“Diet is just as important as fitness,” explains Mac Gambill, a former trainer and a co-founder of the health app Nudge. “Consuming an unhealthy diet counteracts all the effort and dedication of going to the gym.”

To lose one pound of fat, you need to burn approximately 3,500 calories, according to the Mayo Clinic. For most people, it’s much easier to eliminate 500 calories a day from their diet than to burn 500 calories (and usually, more time-efficient. If you want to run up a 500-calorie deficit, it takes one hour to burn 500 calories at the gym. It takes milliseconds to decide to forego eating five donut holes).

Try this: The most successful route combines good nutrition with regular exercise. Plus, if you make exercise a normal part of your week, you can worry less about the occasional high-calorie indulgence.

#8: Thinking it’s too late for you

If you think you’re “too old” or “too out-of-shape” for any physical activity to make a difference, you’re wrong. Even though it may seem daunting to suddenly begin an exercise regimen, even a little bit of exercise can greatly increase your quality of life.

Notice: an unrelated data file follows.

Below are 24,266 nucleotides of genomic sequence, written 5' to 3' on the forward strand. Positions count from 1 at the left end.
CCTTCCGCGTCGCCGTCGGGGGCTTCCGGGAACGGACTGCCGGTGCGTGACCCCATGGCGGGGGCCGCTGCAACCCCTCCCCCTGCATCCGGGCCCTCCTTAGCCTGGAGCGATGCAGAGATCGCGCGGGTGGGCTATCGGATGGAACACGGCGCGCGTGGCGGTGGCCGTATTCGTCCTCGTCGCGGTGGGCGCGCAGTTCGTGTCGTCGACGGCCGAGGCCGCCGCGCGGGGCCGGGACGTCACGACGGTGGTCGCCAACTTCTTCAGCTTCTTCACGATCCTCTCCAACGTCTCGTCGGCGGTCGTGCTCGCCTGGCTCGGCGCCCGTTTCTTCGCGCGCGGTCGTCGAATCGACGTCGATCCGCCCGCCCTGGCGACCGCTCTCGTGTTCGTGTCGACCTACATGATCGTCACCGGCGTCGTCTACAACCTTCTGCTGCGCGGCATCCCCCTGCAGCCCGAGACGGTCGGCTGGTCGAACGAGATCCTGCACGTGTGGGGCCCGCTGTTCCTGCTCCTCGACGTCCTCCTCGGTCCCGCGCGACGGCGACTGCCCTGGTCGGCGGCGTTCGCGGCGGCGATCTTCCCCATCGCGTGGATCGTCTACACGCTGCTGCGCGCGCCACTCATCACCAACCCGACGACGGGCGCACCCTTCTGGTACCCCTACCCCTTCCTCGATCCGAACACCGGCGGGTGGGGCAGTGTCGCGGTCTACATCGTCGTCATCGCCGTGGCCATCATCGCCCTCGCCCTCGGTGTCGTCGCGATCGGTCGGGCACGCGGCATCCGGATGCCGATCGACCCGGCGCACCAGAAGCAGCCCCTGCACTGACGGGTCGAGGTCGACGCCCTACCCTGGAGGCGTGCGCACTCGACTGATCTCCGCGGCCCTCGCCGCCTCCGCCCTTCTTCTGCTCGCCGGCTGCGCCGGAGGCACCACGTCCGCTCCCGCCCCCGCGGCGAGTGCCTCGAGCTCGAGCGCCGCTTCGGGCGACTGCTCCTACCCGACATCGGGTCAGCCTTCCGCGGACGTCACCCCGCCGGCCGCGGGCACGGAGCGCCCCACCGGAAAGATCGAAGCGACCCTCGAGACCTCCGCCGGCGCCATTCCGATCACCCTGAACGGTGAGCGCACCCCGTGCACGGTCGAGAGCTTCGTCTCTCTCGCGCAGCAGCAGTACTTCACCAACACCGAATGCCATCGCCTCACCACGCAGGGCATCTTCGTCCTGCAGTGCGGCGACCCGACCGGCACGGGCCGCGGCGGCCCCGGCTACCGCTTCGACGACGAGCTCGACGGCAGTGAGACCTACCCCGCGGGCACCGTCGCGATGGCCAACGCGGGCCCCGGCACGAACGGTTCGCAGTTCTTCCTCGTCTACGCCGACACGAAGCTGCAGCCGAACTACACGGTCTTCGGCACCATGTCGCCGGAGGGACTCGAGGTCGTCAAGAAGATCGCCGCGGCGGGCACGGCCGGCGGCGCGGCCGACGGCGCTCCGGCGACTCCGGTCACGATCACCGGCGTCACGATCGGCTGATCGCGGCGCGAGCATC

Studies have shown that no matter what age you start, sedentary participants who took up consistent exercise were much more likely to stay healthy than inactive participants.

It’s never too late — but then again, it’s never too early. So don’t put off your healthy lifestyle another minute!

Before you start fearing you won’t fit in, consider this: The average age of a gym-goer is 40. Fitness centers might seem like the domain of the young, but that’s only because the young draw a lot of attention.

The truth is most fitness centers are not filled with bodybuilders and fitness models — just average people like you looking to improve their health.